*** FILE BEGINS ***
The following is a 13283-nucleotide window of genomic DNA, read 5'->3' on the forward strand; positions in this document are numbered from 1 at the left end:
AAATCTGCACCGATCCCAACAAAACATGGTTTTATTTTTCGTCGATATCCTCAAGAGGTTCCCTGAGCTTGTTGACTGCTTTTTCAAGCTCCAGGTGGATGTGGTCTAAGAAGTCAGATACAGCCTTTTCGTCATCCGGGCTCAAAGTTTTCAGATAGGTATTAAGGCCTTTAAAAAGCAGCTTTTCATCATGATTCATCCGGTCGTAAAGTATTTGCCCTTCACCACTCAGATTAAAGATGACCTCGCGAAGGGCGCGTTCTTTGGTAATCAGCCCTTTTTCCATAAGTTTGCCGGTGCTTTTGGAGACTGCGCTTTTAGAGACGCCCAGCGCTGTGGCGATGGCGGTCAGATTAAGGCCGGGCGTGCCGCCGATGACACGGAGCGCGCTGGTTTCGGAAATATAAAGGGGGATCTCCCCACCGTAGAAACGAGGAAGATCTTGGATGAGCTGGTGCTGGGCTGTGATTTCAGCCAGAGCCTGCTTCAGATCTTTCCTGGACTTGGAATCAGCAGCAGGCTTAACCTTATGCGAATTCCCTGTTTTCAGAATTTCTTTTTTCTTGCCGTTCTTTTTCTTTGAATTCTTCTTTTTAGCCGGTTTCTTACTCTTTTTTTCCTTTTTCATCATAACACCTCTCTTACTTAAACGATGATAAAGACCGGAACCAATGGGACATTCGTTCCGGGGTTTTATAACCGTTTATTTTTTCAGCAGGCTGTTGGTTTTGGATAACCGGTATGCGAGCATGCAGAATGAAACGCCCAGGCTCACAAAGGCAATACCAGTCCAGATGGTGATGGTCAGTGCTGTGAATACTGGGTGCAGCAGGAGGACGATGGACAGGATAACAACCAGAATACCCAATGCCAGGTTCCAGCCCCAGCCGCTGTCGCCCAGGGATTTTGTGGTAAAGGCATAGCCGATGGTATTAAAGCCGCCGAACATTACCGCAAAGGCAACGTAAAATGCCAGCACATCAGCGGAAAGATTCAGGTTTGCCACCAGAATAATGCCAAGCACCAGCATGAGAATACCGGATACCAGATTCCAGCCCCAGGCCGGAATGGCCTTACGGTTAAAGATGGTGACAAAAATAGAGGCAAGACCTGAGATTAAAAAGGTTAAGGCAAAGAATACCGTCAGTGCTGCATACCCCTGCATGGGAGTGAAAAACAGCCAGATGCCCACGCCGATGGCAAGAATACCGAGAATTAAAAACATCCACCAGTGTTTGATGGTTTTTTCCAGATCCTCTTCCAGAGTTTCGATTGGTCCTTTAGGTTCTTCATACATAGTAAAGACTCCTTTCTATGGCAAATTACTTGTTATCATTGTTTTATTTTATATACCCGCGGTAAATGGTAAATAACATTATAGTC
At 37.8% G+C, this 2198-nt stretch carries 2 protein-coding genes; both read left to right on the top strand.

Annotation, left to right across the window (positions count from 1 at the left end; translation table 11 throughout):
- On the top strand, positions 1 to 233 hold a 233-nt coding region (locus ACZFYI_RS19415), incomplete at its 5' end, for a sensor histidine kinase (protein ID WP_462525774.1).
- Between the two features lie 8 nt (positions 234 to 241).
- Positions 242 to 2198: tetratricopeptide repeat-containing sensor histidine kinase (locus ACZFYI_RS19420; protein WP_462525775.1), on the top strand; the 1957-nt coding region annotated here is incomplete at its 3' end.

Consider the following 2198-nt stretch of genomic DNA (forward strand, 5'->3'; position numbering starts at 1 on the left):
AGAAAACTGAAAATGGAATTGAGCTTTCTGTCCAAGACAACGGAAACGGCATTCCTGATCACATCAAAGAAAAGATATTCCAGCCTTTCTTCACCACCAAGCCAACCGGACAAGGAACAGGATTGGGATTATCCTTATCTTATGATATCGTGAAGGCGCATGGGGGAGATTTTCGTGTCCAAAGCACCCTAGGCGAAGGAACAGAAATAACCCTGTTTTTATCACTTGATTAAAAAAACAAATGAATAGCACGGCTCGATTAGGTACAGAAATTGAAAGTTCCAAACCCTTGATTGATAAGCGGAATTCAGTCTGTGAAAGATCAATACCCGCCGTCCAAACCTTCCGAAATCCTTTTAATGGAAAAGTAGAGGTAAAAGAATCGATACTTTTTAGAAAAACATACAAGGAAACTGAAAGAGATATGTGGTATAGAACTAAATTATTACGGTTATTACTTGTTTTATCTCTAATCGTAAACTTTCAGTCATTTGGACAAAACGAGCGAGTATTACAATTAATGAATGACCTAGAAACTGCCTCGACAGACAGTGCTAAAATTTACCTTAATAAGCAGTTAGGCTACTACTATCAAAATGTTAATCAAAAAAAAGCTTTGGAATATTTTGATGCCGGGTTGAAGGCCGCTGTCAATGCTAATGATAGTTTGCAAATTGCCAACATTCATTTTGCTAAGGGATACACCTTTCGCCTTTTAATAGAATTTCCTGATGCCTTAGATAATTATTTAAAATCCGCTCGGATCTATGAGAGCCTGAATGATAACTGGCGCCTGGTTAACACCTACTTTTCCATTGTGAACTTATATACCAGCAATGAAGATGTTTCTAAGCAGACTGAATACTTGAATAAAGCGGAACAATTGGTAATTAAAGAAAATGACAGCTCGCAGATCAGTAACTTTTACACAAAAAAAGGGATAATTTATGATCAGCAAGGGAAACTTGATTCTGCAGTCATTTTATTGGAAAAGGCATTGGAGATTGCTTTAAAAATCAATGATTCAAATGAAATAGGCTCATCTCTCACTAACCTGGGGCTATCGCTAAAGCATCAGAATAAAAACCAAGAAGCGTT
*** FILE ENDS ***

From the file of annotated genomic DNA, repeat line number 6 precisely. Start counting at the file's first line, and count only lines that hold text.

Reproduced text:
- Between the two features lie 8 nt (positions 234 to 241).